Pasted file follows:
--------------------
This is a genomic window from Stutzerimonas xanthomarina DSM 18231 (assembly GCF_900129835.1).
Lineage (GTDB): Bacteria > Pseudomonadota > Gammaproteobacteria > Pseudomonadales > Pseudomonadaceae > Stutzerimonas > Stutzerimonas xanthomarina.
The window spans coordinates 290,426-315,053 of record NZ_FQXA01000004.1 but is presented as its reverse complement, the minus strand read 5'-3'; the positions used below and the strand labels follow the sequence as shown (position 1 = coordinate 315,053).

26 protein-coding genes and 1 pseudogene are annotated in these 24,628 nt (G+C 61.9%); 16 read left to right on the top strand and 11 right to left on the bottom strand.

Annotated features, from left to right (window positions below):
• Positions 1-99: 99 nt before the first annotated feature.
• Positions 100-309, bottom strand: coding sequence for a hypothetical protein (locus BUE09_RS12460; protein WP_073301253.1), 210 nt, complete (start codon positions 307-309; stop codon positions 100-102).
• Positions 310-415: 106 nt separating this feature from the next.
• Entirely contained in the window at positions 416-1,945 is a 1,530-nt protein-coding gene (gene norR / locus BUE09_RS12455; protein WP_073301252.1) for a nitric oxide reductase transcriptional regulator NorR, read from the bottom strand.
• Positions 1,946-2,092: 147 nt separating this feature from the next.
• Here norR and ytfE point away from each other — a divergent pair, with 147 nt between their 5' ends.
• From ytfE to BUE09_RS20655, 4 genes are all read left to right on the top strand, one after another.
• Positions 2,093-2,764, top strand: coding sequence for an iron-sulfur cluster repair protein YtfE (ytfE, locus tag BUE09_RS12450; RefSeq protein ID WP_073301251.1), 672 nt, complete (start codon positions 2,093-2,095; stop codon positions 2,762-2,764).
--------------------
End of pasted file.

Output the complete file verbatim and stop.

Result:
This is a genomic window from Stutzerimonas xanthomarina DSM 18231 (assembly GCF_900129835.1).
Lineage (GTDB): Bacteria > Pseudomonadota > Gammaproteobacteria > Pseudomonadales > Pseudomonadaceae > Stutzerimonas > Stutzerimonas xanthomarina.
The window spans coordinates 290,426-315,053 of record NZ_FQXA01000004.1 but is presented as its reverse complement, the minus strand read 5'-3'; the positions used below and the strand labels follow the sequence as shown (position 1 = coordinate 315,053).

26 protein-coding genes and 1 pseudogene are annotated in these 24,628 nt (G+C 61.9%); 16 read left to right on the top strand and 11 right to left on the bottom strand.

Annotated features, from left to right (window positions below):
• Positions 1-99: 99 nt before the first annotated feature.
• Positions 100-309, bottom strand: coding sequence for a hypothetical protein (locus BUE09_RS12460; protein WP_073301253.1), 210 nt, complete (start codon positions 307-309; stop codon positions 100-102).
• Positions 310-415: 106 nt separating this feature from the next.
• Entirely contained in the window at positions 416-1,945 is a 1,530-nt protein-coding gene (gene norR / locus BUE09_RS12455; protein WP_073301252.1) for a nitric oxide reductase transcriptional regulator NorR, read from the bottom strand.
• Positions 1,946-2,092: 147 nt separating this feature from the next.
• Here norR and ytfE point away from each other — a divergent pair, with 147 nt between their 5' ends.
• From ytfE to BUE09_RS20655, 4 genes are all read left to right on the top strand, one after another.
• Positions 2,093-2,764, top strand: coding sequence for an iron-sulfur cluster repair protein YtfE (ytfE, locus tag BUE09_RS12450; RefSeq protein ID WP_073301251.1), 672 nt, complete (start codon positions 2,093-2,095; stop codon positions 2,762-2,764).